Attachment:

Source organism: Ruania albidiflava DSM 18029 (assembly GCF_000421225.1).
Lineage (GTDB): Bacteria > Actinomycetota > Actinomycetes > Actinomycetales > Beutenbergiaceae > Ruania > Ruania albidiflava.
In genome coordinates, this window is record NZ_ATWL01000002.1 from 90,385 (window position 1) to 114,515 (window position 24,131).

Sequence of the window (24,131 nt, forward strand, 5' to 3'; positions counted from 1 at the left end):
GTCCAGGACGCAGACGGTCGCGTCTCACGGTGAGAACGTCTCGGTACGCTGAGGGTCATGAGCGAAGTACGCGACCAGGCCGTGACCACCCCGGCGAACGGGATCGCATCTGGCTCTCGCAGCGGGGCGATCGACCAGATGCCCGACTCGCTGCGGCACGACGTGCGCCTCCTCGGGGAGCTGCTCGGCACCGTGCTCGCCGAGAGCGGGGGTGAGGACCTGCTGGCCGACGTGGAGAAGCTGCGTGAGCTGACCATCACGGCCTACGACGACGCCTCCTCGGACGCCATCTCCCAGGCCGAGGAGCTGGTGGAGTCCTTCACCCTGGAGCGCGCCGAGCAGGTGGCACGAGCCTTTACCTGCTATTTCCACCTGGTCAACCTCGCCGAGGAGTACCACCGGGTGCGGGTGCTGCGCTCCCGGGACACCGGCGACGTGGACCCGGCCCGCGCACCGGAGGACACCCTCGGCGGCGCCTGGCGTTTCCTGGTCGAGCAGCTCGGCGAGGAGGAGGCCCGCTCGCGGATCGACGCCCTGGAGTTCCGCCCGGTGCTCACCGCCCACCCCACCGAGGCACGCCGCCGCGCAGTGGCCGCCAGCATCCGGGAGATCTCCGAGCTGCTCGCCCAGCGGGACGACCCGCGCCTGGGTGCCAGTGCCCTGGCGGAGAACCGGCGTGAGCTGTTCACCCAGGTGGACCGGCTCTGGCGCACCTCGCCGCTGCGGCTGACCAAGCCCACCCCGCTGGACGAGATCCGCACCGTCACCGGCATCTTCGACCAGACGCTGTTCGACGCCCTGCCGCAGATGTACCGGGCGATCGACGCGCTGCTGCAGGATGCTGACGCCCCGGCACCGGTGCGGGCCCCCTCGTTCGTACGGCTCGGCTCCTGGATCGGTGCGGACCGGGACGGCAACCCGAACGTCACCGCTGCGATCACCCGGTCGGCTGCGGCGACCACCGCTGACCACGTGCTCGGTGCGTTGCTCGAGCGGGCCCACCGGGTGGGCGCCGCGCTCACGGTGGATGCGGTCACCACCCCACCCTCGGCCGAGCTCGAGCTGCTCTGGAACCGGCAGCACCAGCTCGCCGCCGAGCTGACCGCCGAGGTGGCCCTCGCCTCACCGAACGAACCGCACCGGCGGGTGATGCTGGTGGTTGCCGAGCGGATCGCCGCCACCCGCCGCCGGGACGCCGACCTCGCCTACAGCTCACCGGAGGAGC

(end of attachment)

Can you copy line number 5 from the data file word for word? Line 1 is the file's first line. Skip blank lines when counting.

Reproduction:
GTCCAGGACGCAGACGGTCGCGTCTCACGGTGAGAACGTCTCGGTACGCTGAGGGTCATGAGCGAAGTACGCGACCAGGCCGTGACCACCCCGGCGAACGGGATCGCATCTGGCTCTCGCAGCGGGGCGATCGACCAGATGCCCGACTCGCTGCGGCACGACGTGCGCCTCCTCGGGGAGCTGCTCGGCACCGTGCTCGCCGAGAGCGGGGGTGAGGACCTGCTGGCCGACGTGGAGAAGCTGCGTGAGCTGACCATCACGGCCTACGACGACGCCTCCTCGGACGCCATCTCCCAGGCCGAGGAGCTGGTGGAGTCCTTCACCCTGGAGCGCGCCGAGCAGGTGGCACGAGCCTTTACCTGCTATTTCCACCTGGTCAACCTCGCCGAGGAGTACCACCGGGTGCGGGTGCTGCGCTCCCGGGACACCGGCGACGTGGACCCGGCCCGCGCACCGGAGGACACCCTCGGCGGCGCCTGGCGTTTCCTGGTCGAGCAGCTCGGCGAGGAGGAGGCCCGCTCGCGGATCGACGCCCTGGAGTTCCGCCCGGTGCTCACCGCCCACCCCACCGAGGCACGCCGCCGCGCAGTGGCCGCCAGCATCCGGGAGATCTCCGAGCTGCTCGCCCAGCGGGACGACCCGCGCCTGGGTGCCAGTGCCCTGGCGGAGAACCGGCGTGAGCTGTTCACCCAGGTGGACCGGCTCTGGCGCACCTCGCCGCTGCGGCTGACCAAGCCCACCCCGCTGGACGAGATCCGCACCGTCACCGGCATCTTCGACCAGACGCTGTTCGACGCCCTGCCGCAGATGTACCGGGCGATCGACGCGCTGCTGCAGGATGCTGACGCCCCGGCACCGGTGCGGGCCCCCTCGTTCGTACGGCTCGGCTCCTGGATCGGTGCGGACCGGGACGGCAACCCGAACGTCACCGCTGCGATCACCCGGTCGGCTGCGGCGACCACCGCTGACCACGTGCTCGGTGCGTTGCTCGAGCGGGCCCACCGGGTGGGCGCCGCGCTCACGGTGGATGCGGTCACCACCCCACCCTCGGCCGAGCTCGAGCTGCTCTGGAACCGGCAGCACCAGCTCGCCGCCGAGCTGACCGCCGAGGTGGCCCTCGCCTCACCGAACGAACCGCACCGGCGGGTGATGCTGGTGGTTGCCGAGCGGATCGCCGCCACCCGCCGCCGGGACGCCGACCTCGCCTACAGCTCACCGGAGGAGC